Submitted by: Chris Orestis

The Governor of the state of Maine signed into law a bill requiring life insurance companies to inform citizens of the state their legal right to engage in a life settlement instead of allowing a policy to lapse or be surrendered. Maine and Washington State are now the first two states to pass this important consumer protection law. Many more states, including Kentucky and Indiana, are currently considering the laws adoption.

The consumer protection law also prohibits insurance companies from engaging in anti-consumer activities. It will now be illegal for insurance companies to stand in the way of people who would be better off to sell their insurance policy through a life settlement, instead of surrendering it back to the insurance company for much less money or allowing it to lapse. As much as 90% of life insurance policies issued are allowed to lapse every year, and to date, life insurance companies do not inform people of life settlements as an alternative option. This law will begin changing that intentional oversight around the country.

"These new consumer disclosures and consumer protections represent a substantial step forward in ensuring that seniors who are faced with the lapse or surrender of unaffordable or unwanted life insurance policies can sell their policies and are not prevented from doing so by the acts of big insurance companies," said Doug Head, Life Insurance Settlement Association (LISA) Executive Director. "These measures respond to the documented evidence of carriers trying to block life settlements through threats to insurance agents and providing misleading information to seniors."

With seniors and baby boomers facing economic challenges and shrinking government dollars to help pay for the costs of senior housing and long term care, the need for alternative financial options is at an all time high. Options such as life insurance settlements, which can pay out as much as 500% more than the cash surrender value of a policy, have been suppressed by the life insurance industry because it cuts into their profits. But now, instead of allowing a life insurance policy that has re-sale value to just terminate, seniors can tap into that value through a life settlement. With this law passing, the citizens of Maine and Washington will now be informed of the life settlement option as a legal right to raise the most money possible through their valuable asset-- and soon many more states around the country will benefit from this important consumer law.

Chris Orestis, president and a principal with Life Care Funding Group, is an acknowledged national expert on insurance and long term care issues. His Blog on senior living issues has become one of the more popular forums on the internet about the impact of the economy and politics on seniors and their housing and long term care needs. Learn more about senior funding alternatives and life settlements on the Life Care Funding Group web site.

Monday, July 13, 2009

When The Bottom Falls Out Mind Map ™

By David Solie

Here is the When The Bottom Falls Out Mind Map ™ that I created for a family where the aging parents told their adult children they were going to wait until they “needed to plan” The goal was to provide the adult children with a way to visually ...read full article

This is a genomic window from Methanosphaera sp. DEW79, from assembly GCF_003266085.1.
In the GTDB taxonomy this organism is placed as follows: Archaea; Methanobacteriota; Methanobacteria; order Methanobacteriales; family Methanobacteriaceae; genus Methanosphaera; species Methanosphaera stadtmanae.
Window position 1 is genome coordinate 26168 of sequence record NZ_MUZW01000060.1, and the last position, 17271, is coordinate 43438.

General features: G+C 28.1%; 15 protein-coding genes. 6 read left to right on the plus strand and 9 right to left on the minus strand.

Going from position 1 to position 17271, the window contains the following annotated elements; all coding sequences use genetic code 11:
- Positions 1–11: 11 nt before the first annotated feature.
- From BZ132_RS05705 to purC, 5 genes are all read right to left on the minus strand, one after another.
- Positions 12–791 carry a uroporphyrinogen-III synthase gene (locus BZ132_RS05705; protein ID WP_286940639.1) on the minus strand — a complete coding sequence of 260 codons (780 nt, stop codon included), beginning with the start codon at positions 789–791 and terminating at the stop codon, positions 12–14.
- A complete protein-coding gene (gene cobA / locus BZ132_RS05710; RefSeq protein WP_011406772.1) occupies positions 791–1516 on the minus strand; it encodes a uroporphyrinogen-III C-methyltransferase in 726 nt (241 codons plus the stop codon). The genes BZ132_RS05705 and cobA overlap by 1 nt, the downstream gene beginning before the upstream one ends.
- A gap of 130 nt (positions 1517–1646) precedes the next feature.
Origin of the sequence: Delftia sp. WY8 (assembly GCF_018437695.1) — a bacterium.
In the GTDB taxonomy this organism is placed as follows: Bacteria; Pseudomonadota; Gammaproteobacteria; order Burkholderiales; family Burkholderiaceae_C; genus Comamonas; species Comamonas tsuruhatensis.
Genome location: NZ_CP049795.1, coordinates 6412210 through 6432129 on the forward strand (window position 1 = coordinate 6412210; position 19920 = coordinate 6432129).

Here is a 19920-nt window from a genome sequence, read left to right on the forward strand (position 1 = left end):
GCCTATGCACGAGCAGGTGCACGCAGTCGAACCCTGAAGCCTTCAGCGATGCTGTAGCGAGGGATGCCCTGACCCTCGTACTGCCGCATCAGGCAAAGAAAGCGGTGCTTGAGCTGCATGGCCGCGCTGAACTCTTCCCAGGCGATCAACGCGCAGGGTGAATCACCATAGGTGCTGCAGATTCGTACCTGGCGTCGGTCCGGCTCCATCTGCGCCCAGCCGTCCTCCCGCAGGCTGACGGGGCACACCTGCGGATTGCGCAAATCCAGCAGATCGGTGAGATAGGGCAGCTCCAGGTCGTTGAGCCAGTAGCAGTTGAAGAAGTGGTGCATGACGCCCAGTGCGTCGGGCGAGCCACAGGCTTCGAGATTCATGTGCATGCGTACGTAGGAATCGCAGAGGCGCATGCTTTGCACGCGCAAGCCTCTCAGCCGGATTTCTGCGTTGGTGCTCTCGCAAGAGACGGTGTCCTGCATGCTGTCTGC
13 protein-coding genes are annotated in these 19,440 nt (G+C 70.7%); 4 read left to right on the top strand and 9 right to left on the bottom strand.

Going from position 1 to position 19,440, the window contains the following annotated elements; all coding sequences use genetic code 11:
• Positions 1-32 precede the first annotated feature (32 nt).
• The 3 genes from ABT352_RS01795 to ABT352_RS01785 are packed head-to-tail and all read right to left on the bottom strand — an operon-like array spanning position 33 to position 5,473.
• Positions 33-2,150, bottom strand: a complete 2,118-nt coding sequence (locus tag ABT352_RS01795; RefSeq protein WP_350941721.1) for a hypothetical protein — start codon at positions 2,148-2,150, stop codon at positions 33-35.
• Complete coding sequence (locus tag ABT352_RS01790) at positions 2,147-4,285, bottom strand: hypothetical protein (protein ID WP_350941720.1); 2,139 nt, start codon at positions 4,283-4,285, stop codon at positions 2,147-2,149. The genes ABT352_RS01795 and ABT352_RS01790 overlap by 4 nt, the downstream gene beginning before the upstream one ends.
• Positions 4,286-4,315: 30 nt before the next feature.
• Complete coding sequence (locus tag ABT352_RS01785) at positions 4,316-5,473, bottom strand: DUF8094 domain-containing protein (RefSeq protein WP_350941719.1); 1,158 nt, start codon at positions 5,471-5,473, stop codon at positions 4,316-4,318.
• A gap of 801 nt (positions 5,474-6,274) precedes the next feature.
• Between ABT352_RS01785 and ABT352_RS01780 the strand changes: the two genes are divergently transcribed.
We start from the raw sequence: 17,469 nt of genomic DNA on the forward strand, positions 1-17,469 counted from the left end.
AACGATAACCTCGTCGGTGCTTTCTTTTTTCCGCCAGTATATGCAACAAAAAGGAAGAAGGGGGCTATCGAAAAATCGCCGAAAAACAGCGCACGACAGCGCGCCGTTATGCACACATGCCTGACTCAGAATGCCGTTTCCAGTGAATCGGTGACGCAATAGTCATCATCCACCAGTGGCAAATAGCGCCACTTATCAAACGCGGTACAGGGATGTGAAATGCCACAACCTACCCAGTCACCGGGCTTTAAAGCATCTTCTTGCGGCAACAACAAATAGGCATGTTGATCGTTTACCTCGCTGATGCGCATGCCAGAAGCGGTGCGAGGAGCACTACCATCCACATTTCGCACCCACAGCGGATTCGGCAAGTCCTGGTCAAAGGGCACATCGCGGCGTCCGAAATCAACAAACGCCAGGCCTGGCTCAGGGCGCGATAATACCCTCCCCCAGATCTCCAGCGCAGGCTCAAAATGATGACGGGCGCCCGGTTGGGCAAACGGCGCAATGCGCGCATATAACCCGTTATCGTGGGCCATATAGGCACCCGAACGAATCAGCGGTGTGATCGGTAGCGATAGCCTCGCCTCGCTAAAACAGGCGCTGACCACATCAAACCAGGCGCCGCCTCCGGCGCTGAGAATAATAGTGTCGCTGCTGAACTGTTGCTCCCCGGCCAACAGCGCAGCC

Listen to David's most recent Aging with Grace radio podcast

Saturday, July 11, 2009

Have you ever felt powerless to help someone during a medical emergency?

"Fear is palpable...make no mistake, I saw it on the faces... heard it in the voices, as I approached my daughters school. Can someone help?...help!... we need some help! A crowd had gathered...does anyone know anything about this woman? someone asked. Look in her purse...a quick search from a bystander revealed nothing. There, just outside the middle school entrance, lay an elderly woman, unconscious, experiencing a medical emergency, and all of us just stood there...helpless."

Have you ever felt powerless to help someone during a medical emergency? To provide even the slightest bit of information that might make a difference in a victims outcome or possibly save a life. Well you're not alone. Most of us who've ever witnessed a medical emergency up close rarely forget it.

Its a shock to our system - its grounds us...makes us realize our vulnerability and cherish the ones closest to us. Medical emergencies happen every day, without warning. Whether we want to accept it or not, the possibility of an unexpected medical event hangs over all of us, our loved ones, our friends.

But for older adults the possibility of a medical emergency dramatically increases. Age brings with it many things, knowledge, maturity and wisdom, but it also brings chronic disease, deteriorating cognitive skills and reduced physical strength. A broken hip, annoying to a youthful generation can have life threatening consequences for an older adult.

That's why its vitally important that all of us - particularly older adults, create and carry some form of medical ID. Medical Information cards are inexpensive and easy to fill out and they keep our unique medical history relevant and available to emergency medical personnel when we need it most.

"Critical decisions about your health are made in the first few minutes of your emergency care," says James Kelley an ER physician and Co-Founder of miCARD, a medical information solution that combines a wallet card and online PHR, "If you are unconscious or incapacitated, emergency personnel have no knowledge of existing medical conditions, critical medications or other important details which could improve your care or possibly save your life."

Search This Blog

Blog Archive

Helpful Resources

Low Vision Therapy Services

Children of Aging Parents (CAPS)

Well Spouse Association

U.S. Administration on Aging


Nursing Home Compare

Senior Safety Online

Mature Market Institute

Connections for Women

50Plus Realtor

Alzheimer's Speaks

Official VA Website